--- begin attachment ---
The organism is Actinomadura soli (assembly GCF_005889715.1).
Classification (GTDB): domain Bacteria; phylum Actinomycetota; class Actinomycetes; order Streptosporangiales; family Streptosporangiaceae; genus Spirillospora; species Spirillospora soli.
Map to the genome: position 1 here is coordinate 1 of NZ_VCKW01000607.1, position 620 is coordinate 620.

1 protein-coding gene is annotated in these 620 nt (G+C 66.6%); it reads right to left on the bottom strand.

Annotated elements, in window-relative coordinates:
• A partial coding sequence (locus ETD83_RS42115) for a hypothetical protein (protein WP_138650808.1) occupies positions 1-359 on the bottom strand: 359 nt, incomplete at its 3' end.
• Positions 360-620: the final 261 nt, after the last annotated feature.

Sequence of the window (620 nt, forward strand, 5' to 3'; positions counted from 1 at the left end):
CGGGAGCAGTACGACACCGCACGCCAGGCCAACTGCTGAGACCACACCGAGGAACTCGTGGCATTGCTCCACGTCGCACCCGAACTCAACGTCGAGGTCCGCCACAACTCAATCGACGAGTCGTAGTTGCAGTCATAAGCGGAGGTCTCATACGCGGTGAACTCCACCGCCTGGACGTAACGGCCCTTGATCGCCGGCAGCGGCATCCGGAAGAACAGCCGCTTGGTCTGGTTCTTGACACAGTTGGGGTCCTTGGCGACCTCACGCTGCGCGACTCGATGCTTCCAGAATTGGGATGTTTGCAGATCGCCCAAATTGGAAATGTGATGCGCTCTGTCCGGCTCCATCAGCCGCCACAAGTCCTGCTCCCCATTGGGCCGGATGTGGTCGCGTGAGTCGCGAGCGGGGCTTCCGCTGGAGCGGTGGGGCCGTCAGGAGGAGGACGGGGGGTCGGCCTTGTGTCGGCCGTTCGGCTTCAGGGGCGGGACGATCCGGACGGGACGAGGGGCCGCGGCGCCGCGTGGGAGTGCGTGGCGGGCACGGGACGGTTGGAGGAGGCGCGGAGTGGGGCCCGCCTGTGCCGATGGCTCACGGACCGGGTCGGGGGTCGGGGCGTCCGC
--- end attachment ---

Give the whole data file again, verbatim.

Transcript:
The organism is Actinomadura soli (assembly GCF_005889715.1).
Classification (GTDB): domain Bacteria; phylum Actinomycetota; class Actinomycetes; order Streptosporangiales; family Streptosporangiaceae; genus Spirillospora; species Spirillospora soli.
Map to the genome: position 1 here is coordinate 1 of NZ_VCKW01000607.1, position 620 is coordinate 620.

1 protein-coding gene is annotated in these 620 nt (G+C 66.6%); it reads right to left on the bottom strand.

Annotated elements, in window-relative coordinates:
• A partial coding sequence (locus ETD83_RS42115) for a hypothetical protein (protein WP_138650808.1) occupies positions 1-359 on the bottom strand: 359 nt, incomplete at its 3' end.
• Positions 360-620: the final 261 nt, after the last annotated feature.

Sequence of the window (620 nt, forward strand, 5' to 3'; positions counted from 1 at the left end):
CGGGAGCAGTACGACACCGCACGCCAGGCCAACTGCTGAGACCACACCGAGGAACTCGTGGCATTGCTCCACGTCGCACCCGAACTCAACGTCGAGGTCCGCCACAACTCAATCGACGAGTCGTAGTTGCAGTCATAAGCGGAGGTCTCATACGCGGTGAACTCCACCGCCTGGACGTAACGGCCCTTGATCGCCGGCAGCGGCATCCGGAAGAACAGCCGCTTGGTCTGGTTCTTGACACAGTTGGGGTCCTTGGCGACCTCACGCTGCGCGACTCGATGCTTCCAGAATTGGGATGTTTGCAGATCGCCCAAATTGGAAATGTGATGCGCTCTGTCCGGCTCCATCAGCCGCCACAAGTCCTGCTCCCCATTGGGCCGGATGTGGTCGCGTGAGTCGCGAGCGGGGCTTCCGCTGGAGCGGTGGGGCCGTCAGGAGGAGGACGGGGGGTCGGCCTTGTGTCGGCCGTTCGGCTTCAGGGGCGGGACGATCCGGACGGGACGAGGGGCCGCGGCGCCGCGTGGGAGTGCGTGGCGGGCACGGGACGGTTGGAGGAGGCGCGGAGTGGGGCCCGCCTGTGCCGATGGCTCACGGACCGGGTCGGGGGTCGGGGCGTCCGC